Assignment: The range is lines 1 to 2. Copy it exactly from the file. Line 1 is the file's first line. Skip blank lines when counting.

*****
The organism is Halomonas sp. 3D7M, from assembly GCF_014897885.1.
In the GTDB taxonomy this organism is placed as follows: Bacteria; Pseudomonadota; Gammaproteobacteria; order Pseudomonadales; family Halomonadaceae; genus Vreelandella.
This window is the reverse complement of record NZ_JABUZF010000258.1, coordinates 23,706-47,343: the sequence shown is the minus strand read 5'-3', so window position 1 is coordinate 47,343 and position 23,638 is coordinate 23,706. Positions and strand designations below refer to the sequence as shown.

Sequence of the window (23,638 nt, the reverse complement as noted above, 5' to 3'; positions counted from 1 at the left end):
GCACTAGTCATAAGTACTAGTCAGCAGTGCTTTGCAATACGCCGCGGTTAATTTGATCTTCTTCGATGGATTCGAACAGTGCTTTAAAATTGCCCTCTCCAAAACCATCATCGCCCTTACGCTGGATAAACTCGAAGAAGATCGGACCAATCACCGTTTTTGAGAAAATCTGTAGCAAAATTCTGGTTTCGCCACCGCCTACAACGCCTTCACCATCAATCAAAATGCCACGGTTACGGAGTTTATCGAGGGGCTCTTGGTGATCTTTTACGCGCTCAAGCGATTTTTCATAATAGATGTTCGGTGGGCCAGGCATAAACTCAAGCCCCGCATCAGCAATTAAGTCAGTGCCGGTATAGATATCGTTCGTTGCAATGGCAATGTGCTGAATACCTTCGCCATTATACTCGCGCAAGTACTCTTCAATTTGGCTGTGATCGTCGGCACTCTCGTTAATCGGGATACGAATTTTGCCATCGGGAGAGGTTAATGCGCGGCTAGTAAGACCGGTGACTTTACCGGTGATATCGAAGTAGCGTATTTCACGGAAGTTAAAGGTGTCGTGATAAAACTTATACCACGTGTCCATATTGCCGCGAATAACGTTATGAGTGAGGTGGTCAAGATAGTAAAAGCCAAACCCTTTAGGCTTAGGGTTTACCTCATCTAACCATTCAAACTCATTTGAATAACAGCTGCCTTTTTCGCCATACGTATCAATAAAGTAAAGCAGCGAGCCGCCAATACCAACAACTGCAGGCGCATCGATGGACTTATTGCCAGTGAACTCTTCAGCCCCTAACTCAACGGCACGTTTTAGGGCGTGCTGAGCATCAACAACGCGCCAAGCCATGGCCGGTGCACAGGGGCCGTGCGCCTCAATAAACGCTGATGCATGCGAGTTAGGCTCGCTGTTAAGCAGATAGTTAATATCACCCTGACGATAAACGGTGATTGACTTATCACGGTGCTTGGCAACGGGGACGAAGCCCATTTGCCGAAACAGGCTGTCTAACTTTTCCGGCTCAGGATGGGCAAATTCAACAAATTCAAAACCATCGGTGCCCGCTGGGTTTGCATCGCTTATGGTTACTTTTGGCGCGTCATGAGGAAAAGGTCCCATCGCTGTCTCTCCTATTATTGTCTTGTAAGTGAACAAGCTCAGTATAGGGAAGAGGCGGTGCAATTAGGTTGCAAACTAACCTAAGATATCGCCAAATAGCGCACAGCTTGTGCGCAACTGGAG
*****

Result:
The organism is Halomonas sp. 3D7M, from assembly GCF_014897885.1.
In the GTDB taxonomy this organism is placed as follows: Bacteria; Pseudomonadota; Gammaproteobacteria; order Pseudomonadales; family Halomonadaceae; genus Vreelandella.